Apple’s announcement last week that it was unlikely to meet its revenue forecast for the first quarter due to the Covid-19 epidemic in China could provide an opening for its rival Samsung, where the South Korean manufacturer’s major facilities in Vietnam operate at full capacity.
| A Samsung Electronics plant in Vietnam|
As reported by Reuters, manufacturing facilities in China that produce Apple’s IPhone and other electronic gadgets began to reopen last week, but they were ramping up more slowly than expected.
That will mean fewer iPhones available for sale around the world, making Apple one of the largest Western firms to be hurt by the epidemic.
Some of its retail stores in the country remain closed or are operating at reduced hours, which will hurt sales this quarter. China accounted for 15% of Apple’s revenue, or US$13.6 billion, last quarter, and supplied 18% of revenue in the year-ago quarter.
“The magnitude of this impact to miss its revenue guidance midway through February is clearly worse than feared,” Wedbush analyst Daniel Ives wrote in a note.
Meanwhile, Samsung's statistics revealed around 50% of the giant's smartphones and tablets are produced in Vietnam and exported to 128 countries and territories, including the US, Europe, Russia and Southeast Asia.
In 2008 - 2018, Samsung increased its investment in Vietnam from US$670 million to over US$17.3 billion, a 26-fold increase.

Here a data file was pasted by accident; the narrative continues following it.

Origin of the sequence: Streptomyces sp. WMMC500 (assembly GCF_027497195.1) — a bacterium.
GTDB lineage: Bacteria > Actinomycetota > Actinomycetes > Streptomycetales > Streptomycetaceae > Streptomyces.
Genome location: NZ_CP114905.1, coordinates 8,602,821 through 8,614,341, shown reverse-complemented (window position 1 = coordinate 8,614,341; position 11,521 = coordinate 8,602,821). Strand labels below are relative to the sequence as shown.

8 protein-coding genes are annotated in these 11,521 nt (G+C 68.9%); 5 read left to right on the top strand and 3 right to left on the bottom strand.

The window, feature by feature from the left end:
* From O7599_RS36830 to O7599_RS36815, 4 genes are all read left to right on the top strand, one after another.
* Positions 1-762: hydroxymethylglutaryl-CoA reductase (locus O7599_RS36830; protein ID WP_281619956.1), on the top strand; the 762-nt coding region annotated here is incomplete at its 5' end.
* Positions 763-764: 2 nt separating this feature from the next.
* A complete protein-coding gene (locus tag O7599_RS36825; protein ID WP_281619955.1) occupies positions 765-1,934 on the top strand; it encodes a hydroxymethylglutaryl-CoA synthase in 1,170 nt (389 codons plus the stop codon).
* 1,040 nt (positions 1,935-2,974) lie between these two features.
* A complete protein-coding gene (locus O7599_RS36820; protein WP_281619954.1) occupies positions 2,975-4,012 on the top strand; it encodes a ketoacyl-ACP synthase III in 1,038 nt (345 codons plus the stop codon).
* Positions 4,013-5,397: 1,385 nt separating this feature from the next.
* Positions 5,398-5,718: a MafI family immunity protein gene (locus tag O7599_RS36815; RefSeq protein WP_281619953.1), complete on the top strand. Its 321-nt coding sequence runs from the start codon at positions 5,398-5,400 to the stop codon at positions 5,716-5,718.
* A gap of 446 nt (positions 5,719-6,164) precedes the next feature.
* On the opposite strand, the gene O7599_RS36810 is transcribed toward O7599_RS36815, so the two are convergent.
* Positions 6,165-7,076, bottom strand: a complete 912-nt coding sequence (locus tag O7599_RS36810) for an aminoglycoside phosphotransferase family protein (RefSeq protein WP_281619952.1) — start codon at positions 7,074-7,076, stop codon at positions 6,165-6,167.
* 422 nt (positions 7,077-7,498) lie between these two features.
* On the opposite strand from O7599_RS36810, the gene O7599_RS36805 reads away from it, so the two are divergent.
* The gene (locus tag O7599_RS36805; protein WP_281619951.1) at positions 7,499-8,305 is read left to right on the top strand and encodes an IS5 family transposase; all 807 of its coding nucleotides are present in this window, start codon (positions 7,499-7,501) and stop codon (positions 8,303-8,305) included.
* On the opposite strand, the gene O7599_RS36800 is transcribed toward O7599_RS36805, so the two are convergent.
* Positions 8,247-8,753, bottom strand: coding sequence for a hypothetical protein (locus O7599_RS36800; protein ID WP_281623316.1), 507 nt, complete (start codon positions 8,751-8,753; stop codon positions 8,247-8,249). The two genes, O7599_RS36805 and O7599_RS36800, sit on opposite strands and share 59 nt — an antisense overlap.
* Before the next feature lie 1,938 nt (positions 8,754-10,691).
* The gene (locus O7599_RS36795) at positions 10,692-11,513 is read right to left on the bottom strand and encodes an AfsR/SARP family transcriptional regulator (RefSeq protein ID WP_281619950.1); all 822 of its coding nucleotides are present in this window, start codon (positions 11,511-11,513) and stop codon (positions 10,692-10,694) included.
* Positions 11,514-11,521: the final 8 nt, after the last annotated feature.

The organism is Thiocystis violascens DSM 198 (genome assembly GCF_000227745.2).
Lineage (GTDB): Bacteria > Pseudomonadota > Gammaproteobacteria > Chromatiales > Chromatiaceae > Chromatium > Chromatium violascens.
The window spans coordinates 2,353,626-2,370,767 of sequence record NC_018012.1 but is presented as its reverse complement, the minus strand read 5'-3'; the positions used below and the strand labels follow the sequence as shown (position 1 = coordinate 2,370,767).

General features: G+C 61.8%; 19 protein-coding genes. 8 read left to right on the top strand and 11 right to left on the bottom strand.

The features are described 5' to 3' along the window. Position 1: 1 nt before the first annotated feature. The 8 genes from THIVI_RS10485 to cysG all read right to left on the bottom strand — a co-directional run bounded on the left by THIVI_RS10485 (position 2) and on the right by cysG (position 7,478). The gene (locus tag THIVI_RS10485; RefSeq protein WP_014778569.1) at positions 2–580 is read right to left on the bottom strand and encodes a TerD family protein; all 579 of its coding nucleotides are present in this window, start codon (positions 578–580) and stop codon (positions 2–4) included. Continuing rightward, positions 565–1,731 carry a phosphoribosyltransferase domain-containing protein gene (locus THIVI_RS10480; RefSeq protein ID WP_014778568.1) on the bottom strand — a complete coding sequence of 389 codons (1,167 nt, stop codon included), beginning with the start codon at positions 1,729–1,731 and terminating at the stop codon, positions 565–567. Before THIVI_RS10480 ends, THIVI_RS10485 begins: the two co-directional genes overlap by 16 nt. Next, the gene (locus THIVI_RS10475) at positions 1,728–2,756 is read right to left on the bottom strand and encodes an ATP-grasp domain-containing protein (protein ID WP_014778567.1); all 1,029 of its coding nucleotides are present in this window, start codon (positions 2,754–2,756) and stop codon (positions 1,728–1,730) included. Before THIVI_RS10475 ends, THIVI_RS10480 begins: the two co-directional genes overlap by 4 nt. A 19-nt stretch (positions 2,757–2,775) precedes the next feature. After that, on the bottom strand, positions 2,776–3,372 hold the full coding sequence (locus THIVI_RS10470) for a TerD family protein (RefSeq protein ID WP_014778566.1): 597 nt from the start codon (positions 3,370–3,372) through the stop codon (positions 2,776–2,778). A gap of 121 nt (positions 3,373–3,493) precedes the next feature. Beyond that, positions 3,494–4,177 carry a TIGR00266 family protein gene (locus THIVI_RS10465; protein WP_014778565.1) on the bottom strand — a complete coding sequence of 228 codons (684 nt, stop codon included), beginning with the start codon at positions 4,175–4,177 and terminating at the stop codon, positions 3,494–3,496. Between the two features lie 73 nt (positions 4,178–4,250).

Nguyen Tri Thong, corporate marketing director at local smartphone unit Samsung Vina Electronics told Nikkei Samsung Vietnam’s operations are in perfect condition and running at full capacity.
Samsung has also largely ceded the China market to its rivals in recent years, meaning it won’t suffer from the store closures and drop in demand that is hitting Apple and others.
“Samsung is better positioned to weather the virus fallout than its formidable rivals such as Huawei and Apple,” a person with knowledge of Samsung’s supply chain told Reuters.
“The virus exposed China risks. We feel fortunate that we were able to escape the risks,” he said.
Another person familiar with Samsung’s thinking told Reuters: “Samsung does not say it publicly. But it is relieved.”
Still, two sources familiar with Samsung’s Vietnam operations cautioned that should the virus outbreak prolong, Samsung would feel the impact, as the company sources many components from China.
Samsung ended its own smartphone production in China last year as its market share plunged to nearly zero.
During a visit of Minister of Labor, War Invalids and Social Affairs Dao Ngoc Dung to Samsung Electronics Vietnam Thai Nguyen on February 13, General Director of Samsung Vietnam Choi Joo Ho said the company, with 130,000 employees nationwide, has not reported any case of infection so far.
“As the Vietnamese government is stepping up efforts against the outbreak, Samsung is determined to prevent Covid-19 from infiltrating its manufacturing facilities,” Choi stressed.